Despite having the world’s fifth largest reserves of natural gas, Turkmenistan has never had much luck selling them Europe. But after the five Caspian Sea littoral states, which include Turkmenistan, agreed on the status of what is the world’s largest lake last year, that could soon change.
On Monday, U.S. President Donald Trump sent a holiday greeting to his Turkmenistani counterpart, Gurbanguly Berdimuhamedow, to mark the Novruz holiday celebrated in the Caspian region.
“I hope that Turkmenistan will be able to take advantage of new gas export opportunities to the West in connection with the recent determination of the legal status of the Caspian Sea,” Trump wrote according to reports by Turkmenistan’s Golden Century newspaper.
“The people of the United States of America and its businesses continue to look for new directions to strengthen our economic cooperation with Turkmenistan,” the letter continued.
A former Soviet republic of about 5.4 million people and a gross domestic product (GDP) of $38 billion, Turkmenistan today is Central Asia’s third-largest economy, behind Kazakhstan and Uzbekistan, according to U.S. government statistics. While agricultural exports comprise a sizeable portion of its economy, 25 percent of the country’s GDP is primarily derived from hydrocarbons, particularly natural gas – the bulk of which goes to China.
Turkmenistan has for long set its site on Europe in order to diversify its gas exports base, which would require a pipeline that passes underneath the waters of the Caspian. A Trans-Caspian underwater gas pipeline would begin in Turkmenistan and extend through the sea’s waters to Azerbaijan, passing through Georgia and Turkey, and further west to Europe.
The idea for such a feat of engineering was first announced in the United States in 1996. By 1999, General Electric and Bechtel agreed with Turkmenistan’s government to study the proposed pipeline route. Later that year Turkey, Georgia, Azerbaijan and Turkmenistan signed a series of agreements to make it happen. But the unresolved status of the Caspian Sea, a legacy of the breakup of the Soviet Union, dashed any hopes of launching the project off, or rather into, the ground.
In August 2018, during the fifth Caspian Summit in the Kazakhstani city of Aktau, the leaders of Azerbaijan, Iran, Kazakhstan, Russia and Turkmenistan finally signed an agreement on the status of the sea’s waters, after decades of disagreement and what seemed like never-ending negotiating, called the Convention on the Legal Status of the Caspian Sea.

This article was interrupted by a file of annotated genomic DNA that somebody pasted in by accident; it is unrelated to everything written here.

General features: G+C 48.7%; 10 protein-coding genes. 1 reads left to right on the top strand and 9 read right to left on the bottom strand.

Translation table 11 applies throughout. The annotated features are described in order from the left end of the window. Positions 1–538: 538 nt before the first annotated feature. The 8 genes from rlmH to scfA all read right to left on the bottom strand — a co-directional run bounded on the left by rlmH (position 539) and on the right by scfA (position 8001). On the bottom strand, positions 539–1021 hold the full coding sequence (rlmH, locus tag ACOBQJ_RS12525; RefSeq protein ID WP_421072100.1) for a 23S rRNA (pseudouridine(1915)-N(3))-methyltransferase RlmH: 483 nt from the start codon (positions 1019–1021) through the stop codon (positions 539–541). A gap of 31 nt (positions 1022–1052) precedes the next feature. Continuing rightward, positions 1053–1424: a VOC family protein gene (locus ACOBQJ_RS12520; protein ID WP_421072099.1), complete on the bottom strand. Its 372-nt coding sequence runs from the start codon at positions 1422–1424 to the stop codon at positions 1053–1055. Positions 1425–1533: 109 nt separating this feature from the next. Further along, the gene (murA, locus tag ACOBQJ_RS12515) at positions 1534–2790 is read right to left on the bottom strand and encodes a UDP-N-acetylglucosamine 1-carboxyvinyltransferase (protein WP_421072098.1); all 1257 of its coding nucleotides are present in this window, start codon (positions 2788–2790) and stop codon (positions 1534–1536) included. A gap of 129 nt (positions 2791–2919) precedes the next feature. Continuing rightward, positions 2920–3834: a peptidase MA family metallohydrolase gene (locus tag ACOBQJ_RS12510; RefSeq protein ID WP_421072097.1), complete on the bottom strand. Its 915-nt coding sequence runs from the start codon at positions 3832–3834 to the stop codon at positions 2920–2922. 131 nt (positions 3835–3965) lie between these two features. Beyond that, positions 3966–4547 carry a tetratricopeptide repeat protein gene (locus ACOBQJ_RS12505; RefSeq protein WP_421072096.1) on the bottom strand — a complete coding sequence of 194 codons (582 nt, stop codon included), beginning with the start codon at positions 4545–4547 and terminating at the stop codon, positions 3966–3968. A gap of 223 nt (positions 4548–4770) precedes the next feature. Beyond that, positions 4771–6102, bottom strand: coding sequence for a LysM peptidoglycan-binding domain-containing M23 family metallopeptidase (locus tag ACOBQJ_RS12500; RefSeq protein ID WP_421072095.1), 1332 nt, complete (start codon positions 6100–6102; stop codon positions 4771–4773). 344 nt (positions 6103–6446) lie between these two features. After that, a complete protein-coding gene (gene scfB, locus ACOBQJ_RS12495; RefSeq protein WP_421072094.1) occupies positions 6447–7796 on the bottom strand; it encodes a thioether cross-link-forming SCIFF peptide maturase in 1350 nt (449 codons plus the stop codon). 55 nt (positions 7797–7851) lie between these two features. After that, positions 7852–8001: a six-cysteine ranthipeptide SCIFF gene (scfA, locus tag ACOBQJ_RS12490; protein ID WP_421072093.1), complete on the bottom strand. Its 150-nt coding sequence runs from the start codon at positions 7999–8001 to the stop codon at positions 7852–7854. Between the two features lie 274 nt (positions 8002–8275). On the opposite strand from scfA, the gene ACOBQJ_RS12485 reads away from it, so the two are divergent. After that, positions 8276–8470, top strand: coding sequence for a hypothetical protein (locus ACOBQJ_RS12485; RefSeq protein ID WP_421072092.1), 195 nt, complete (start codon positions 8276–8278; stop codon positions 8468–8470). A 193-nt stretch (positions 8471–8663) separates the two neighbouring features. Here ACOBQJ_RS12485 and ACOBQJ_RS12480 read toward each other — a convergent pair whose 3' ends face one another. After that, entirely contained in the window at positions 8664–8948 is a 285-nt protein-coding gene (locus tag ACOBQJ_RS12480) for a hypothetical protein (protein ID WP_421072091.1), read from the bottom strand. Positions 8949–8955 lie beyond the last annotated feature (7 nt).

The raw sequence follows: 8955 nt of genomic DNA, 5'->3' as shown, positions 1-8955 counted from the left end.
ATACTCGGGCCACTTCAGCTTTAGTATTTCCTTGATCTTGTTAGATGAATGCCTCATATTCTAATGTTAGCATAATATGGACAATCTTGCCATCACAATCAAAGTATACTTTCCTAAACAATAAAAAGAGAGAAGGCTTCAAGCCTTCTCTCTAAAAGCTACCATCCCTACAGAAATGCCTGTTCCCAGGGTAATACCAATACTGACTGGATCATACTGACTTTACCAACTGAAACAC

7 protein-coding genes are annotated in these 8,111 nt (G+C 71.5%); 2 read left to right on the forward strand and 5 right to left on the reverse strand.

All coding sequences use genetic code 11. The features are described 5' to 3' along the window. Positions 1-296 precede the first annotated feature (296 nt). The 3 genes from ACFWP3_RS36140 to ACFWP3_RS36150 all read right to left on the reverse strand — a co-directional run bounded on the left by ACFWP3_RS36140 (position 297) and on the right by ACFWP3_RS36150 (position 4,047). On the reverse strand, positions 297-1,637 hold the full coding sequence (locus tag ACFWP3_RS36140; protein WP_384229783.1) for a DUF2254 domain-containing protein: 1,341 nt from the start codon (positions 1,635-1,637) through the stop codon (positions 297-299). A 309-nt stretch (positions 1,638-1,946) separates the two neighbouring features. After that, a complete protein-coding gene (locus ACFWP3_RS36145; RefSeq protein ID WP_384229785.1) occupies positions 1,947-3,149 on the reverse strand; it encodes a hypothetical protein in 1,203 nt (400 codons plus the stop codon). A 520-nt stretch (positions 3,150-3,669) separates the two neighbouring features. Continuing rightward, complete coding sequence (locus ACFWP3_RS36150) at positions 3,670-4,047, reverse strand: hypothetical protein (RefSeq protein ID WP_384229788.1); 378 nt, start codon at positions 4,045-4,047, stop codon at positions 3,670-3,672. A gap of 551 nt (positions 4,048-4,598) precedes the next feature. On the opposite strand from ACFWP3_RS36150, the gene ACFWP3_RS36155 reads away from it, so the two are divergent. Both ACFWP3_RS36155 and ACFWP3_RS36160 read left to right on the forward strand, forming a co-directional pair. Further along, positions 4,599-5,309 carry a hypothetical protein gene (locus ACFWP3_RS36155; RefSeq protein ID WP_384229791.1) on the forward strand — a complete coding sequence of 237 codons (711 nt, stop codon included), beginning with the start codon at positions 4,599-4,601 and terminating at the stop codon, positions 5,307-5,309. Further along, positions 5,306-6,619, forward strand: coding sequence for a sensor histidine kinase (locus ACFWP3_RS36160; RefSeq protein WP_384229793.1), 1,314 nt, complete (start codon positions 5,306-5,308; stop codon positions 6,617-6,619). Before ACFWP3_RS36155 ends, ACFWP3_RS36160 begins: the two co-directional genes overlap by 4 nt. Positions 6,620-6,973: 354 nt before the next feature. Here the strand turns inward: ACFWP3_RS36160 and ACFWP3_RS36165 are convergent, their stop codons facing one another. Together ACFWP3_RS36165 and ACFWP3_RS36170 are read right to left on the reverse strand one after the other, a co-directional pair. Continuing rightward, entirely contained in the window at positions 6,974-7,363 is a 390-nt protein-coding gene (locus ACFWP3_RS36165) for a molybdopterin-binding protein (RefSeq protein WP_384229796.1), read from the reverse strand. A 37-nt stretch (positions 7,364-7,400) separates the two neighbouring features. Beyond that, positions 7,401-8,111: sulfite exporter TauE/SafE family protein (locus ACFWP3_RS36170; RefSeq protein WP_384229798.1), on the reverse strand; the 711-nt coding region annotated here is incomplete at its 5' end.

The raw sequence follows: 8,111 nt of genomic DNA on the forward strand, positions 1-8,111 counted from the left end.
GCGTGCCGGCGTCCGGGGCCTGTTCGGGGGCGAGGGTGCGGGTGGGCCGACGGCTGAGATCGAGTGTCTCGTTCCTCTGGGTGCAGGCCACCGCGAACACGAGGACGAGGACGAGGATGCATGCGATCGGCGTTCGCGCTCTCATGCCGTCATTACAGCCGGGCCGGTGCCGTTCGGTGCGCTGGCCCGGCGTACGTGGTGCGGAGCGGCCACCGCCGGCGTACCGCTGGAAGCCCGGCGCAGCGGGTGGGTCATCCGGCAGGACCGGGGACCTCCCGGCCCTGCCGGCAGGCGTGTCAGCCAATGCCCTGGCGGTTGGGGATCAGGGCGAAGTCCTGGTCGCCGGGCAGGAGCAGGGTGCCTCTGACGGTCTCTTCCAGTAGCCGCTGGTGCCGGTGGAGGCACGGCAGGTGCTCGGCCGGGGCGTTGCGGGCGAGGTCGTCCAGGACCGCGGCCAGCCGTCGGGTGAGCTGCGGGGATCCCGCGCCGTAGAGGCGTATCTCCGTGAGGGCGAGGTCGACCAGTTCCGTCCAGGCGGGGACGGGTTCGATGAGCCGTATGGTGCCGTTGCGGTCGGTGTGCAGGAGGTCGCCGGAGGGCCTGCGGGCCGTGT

Earlier this year the European Union offered Turkmenistan to join the Southern Gas Corridor project, which will supply Europe with 10 billion cubic meters (bcm) of natural gas per year and another six bcm to Turkey. Gas from Azerbaijan’s Shah Deniz field located beneath its portion of the Caspian Sea will for the first time reach Europe through the 3,500 kilometer (2,175 mile) corridor, starting in 2020.
Meanwhile, once the Trans-Caspian gas pipeline is launched, it will bypass energy-rich Russia, which has been at odds with Turkmenistan over gas prices.
Yevgeny Satanovsky, who heads the Institute of the Middle East, believes that the government in Ashgabat has not made things easy for itself to start exporting gas westward.
“The government is tough and selfish on all interested parties at the same time. By parties I mean the United States, Europe, and China. And the last thing it does is to keep in touch with Russia,” he said, according to reports by Nezavisimaya Gazeta.
“Gazprom is the eternal subject of [Turkmenistan’s] terrible suspicions of neocolonialism,” Satanovsky added, referring to Russia’s giant gas company.
State-owned Gazprom used to do business with Turkmenistan under a deal signed in 2009, but the company left the country after officials in Ashgabat refused to revise the terms of the contract and sell its resources to Russia at a renegotiated rate.
Gazprom’s CEO Alexei Miller visited Ashgabat on March 27 to meet with President Berdimuhamedow. In an interview with Turkmenistan’s “Vatan” TV channel, Miller said his company intends to resume the purchase of Turkmen gas in the near future.
"We see great prospects for expanding our cooperation in the gas sector,” Miller said following his meeting with Berdimuhamedow, according to reports by Interfax.
Currently, China is the only major importer of gas from Turkmenistan, making the Caspian country highly vulnerable to a single customer. The construction of a gas pipeline that links Turkmenistan and China through Uzbekistan and Kazakhstan was sponsored by Beijing, which binds the two countries together in what some analysts refer to as China’s ‘debt trap’. The terms of the agreement include the amount of money China has invested in the project, which is to be taken into account when deciding on a price point for the gas.